Fear is one of the emotions the ministry addresses through prayer and the women have also confronted it in themselves. In a story from the early stages of her ministry, Crumbley says the group showed up to pray and started walking to the end of the cul de sac where they expected to see a Lakeland police car.  It was almost dark as the women approached the young officer in his patrol car.

“He rolls down his window and we introduced ourselves. Then that cop takes off,” Crumbley says. ‘We knew we were alone then and noticed looks from some of the residents. But we felt the presence of the Lord that day. They knew ‘we better do nothin’,” she says. 

Commissioner Walker says he has seen tremendous change in Chestnut Woods.

“Kudos to her team for turning out, going out and showing love and prayer,” Walker says. “The residents know who they can turn to and know who the ladies are.”

An important factor has been the group’s ability to work with multiple property management owners.  

“People working with Boots on the Ground always helped the situation by urging landlords to keep the property up,” Walker says. 

On Halloween I marched around Chestnut Woods with three of the women — Crumbley, Shonda Clay and Samone Williams. Before we walked, the women read a two-page spiritual warfare prayer out loud.  The prayer covers a long list of stumbling blocks, i.e., confusion, division, lies, pride, slander, scandal, bitterness, resentment, acts of evil, witchcraft and areas of the occult.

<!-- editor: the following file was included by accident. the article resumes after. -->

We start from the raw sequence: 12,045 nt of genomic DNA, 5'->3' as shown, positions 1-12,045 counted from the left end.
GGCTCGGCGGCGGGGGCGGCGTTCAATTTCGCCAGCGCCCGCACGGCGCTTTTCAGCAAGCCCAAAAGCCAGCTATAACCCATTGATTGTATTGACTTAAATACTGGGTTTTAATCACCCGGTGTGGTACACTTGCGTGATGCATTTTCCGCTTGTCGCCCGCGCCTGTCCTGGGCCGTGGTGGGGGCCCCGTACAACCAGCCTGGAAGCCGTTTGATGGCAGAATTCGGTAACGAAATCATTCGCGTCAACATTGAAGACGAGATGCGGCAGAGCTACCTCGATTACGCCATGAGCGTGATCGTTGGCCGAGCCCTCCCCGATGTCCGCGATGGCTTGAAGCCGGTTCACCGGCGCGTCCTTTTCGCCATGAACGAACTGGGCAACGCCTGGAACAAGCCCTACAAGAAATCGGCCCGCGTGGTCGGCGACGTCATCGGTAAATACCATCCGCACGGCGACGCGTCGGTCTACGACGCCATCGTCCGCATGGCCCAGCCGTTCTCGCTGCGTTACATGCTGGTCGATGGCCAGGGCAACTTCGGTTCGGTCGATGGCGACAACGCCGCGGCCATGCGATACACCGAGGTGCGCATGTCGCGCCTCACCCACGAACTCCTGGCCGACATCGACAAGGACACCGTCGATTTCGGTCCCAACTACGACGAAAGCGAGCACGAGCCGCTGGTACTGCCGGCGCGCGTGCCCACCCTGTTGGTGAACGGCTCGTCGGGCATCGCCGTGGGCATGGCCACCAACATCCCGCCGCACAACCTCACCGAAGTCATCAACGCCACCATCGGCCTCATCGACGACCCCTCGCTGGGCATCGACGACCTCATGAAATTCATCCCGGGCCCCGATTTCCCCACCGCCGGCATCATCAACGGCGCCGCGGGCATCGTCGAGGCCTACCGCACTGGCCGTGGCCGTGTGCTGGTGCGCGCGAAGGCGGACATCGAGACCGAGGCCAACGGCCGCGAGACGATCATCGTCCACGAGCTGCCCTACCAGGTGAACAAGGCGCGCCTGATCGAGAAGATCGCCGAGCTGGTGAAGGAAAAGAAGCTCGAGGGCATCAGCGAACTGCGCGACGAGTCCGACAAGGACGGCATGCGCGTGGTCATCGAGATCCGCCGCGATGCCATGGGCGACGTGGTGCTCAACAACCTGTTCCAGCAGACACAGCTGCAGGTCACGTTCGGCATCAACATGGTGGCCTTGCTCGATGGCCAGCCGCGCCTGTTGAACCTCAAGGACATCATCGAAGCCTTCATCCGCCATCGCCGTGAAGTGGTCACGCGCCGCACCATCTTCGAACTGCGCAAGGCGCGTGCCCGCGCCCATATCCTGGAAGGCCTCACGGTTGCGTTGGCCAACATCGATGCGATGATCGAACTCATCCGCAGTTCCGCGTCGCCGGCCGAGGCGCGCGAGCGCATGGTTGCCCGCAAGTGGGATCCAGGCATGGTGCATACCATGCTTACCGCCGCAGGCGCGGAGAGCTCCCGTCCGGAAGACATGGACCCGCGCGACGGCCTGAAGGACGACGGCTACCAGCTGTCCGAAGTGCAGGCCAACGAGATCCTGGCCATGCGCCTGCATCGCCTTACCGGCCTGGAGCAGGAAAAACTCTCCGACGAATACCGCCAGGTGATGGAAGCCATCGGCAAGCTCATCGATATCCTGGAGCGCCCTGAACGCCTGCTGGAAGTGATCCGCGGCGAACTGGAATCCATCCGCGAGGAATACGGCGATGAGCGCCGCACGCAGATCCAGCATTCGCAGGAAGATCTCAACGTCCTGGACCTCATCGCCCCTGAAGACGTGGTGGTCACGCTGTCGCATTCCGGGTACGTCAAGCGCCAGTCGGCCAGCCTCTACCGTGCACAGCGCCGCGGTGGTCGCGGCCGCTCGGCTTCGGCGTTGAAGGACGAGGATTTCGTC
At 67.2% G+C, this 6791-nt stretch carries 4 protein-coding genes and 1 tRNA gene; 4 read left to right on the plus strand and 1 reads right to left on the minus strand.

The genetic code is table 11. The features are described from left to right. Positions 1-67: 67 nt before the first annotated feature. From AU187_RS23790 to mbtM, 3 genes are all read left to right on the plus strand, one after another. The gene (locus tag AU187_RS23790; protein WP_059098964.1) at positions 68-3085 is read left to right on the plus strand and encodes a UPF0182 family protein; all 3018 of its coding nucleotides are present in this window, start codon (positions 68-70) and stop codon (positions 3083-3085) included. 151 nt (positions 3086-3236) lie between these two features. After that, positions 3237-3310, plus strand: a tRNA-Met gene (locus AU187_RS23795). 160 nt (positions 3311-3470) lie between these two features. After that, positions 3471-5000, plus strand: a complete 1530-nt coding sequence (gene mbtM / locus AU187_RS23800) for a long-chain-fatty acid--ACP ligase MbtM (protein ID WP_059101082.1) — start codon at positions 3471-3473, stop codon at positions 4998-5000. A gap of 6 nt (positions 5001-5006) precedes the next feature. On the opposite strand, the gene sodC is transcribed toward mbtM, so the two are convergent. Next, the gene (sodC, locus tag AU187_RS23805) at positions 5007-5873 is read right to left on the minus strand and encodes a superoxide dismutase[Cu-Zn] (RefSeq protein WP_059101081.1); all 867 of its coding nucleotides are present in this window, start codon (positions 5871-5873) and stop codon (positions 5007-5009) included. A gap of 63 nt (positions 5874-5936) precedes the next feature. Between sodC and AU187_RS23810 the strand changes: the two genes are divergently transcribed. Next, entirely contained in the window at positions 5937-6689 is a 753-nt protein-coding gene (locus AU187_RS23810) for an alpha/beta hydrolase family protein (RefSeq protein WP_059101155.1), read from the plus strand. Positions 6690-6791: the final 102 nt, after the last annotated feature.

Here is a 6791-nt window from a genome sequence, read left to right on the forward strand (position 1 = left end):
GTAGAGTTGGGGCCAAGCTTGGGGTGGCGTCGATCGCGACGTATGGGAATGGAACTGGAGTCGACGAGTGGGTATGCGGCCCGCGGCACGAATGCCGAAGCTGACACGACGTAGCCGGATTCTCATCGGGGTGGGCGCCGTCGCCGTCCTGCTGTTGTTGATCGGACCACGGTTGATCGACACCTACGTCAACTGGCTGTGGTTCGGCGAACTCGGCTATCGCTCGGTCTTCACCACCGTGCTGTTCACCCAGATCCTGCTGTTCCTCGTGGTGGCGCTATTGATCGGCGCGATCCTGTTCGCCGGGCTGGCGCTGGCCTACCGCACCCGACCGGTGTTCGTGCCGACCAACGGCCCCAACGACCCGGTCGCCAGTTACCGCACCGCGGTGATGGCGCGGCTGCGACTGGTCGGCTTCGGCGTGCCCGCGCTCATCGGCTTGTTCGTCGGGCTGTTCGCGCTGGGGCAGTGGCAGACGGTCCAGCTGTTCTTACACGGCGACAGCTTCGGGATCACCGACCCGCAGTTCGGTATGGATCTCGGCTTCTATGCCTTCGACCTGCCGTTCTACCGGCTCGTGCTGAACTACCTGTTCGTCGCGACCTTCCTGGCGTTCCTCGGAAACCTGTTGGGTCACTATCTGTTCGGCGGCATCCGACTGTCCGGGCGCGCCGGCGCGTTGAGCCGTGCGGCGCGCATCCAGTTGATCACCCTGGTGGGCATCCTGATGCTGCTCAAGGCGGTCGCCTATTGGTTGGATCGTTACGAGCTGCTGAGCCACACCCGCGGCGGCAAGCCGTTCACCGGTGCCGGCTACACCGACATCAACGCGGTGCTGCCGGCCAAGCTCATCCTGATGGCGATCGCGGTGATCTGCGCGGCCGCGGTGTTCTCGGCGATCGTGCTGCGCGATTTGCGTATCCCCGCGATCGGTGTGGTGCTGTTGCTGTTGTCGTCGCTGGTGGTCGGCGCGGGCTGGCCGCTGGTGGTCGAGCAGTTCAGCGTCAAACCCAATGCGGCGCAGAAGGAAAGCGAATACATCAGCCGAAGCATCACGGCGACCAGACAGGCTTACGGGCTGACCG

As we walked, each woman prayed fervently, mentioning areas of personal demons such as depression, suicide, job loss or other life crises. 

“We pray for their deliverance and salvation, Father,” Clay said.  “In the name of Jesus, we come before you, Father God, and we begin to pray for those who are bound up, who need healing and are struggling.”  

During the hour we walked, there was spontaneous singing and more prayers. 

“Glory to God, your purpose no man shall disavow. What you say shall come to pass. You stretched forth your hand. We thank you for being an all-powerful God!” Crumbley shouted. 

Crumbley, who served on the prison ministry with her church, says the women know what they’re dealing with on the street. Through their initial training, they practiced the type of situations they might face and how to handle them. 

“There are people here who go to work every day and then there are some who are drug dealers,” she says. “They see us walking in camouflage, singing, and for some — they still don’t know who we are.”

Crumbley says she believes more residents could learn about the women or get help if they achieve some of their goals, including: 

  • More training and mentoring
  • A resource center for residents, possibly an empty apartment donated by one of the property owners to the ministry
  • A Facebook page created in 2021 to bring more awarenes
  • A community garden.

The street ministry, which met twice a month prior to the pandemic, is set to resume walks on the first and third Saturdays depending on members’ schedules. Although her group is smaller than when it began, Crumbley says she doesn’t worry. 

“I would love to see more people added to Boots on the Ground, but sometimes more is too much. I don’t go to people,” Crumbley said. “I let the Lord hand pick. When the Lord gave me my ministry that was part of the criteria.”

“My main job was knowing how God wanted me to orchestrate everything.”